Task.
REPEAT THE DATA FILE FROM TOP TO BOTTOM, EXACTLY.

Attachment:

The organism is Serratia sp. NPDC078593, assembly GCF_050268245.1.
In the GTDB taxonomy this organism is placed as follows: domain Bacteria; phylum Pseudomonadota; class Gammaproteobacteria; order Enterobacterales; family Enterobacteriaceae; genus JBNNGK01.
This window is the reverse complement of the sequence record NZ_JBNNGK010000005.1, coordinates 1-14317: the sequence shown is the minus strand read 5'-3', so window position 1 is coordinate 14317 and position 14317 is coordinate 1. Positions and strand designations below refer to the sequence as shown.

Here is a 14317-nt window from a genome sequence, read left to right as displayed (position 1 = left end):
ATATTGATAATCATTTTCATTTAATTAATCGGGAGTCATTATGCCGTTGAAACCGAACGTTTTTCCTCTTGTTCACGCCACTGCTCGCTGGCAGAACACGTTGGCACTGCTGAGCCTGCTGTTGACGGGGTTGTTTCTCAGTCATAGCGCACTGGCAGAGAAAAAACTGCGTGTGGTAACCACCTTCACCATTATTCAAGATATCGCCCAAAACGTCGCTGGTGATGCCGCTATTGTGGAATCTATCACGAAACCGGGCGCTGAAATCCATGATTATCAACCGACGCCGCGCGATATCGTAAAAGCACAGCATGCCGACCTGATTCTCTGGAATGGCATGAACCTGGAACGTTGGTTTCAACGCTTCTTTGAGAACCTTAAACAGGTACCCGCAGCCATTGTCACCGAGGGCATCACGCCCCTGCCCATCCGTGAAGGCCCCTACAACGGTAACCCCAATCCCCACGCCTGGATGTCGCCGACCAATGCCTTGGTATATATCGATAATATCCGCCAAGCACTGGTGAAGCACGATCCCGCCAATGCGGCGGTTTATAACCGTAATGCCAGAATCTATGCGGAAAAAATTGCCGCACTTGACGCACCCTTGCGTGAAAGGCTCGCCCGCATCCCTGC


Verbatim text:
The organism is Serratia sp. NPDC078593, assembly GCF_050268245.1.
In the GTDB taxonomy this organism is placed as follows: domain Bacteria; phylum Pseudomonadota; class Gammaproteobacteria; order Enterobacterales; family Enterobacteriaceae; genus JBNNGK01.
This window is the reverse complement of the sequence record NZ_JBNNGK010000005.1, coordinates 1-14317: the sequence shown is the minus strand read 5'-3', so window position 1 is coordinate 14317 and position 14317 is coordinate 1. Positions and strand designations below refer to the sequence as shown.

Here is a 14317-nt window from a genome sequence, read left to right as displayed (position 1 = left end):
ATATTGATAATCATTTTCATTTAATTAATCGGGAGTCATTATGCCGTTGAAACCGAACGTTTTTCCTCTTGTTCACGCCACTGCTCGCTGGCAGAACACGTTGGCACTGCTGAGCCTGCTGTTGACGGGGTTGTTTCTCAGTCATAGCGCACTGGCAGAGAAAAAACTGCGTGTGGTAACCACCTTCACCATTATTCAAGATATCGCCCAAAACGTCGCTGGTGATGCCGCTATTGTGGAATCTATCACGAAACCGGGCGCTGAAATCCATGATTATCAACCGACGCCGCGCGATATCGTAAAAGCACAGCATGCCGACCTGATTCTCTGGAATGGCATGAACCTGGAACGTTGGTTTCAACGCTTCTTTGAGAACCTTAAACAGGTACCCGCAGCCATTGTCACCGAGGGCATCACGCCCCTGCCCATCCGTGAAGGCCCCTACAACGGTAACCCCAATCCCCACGCCTGGATGTCGCCGACCAATGCCTTGGTATATATCGATAATATCCGCCAAGCACTGGTGAAGCACGATCCCGCCAATGCGGCGGTTTATAACCGTAATGCCAGAATCTATGCGGAAAAAATTGCCGCACTTGACGCACCCTTGCGTGAAAGGCTCGCCCGCATCCCTGC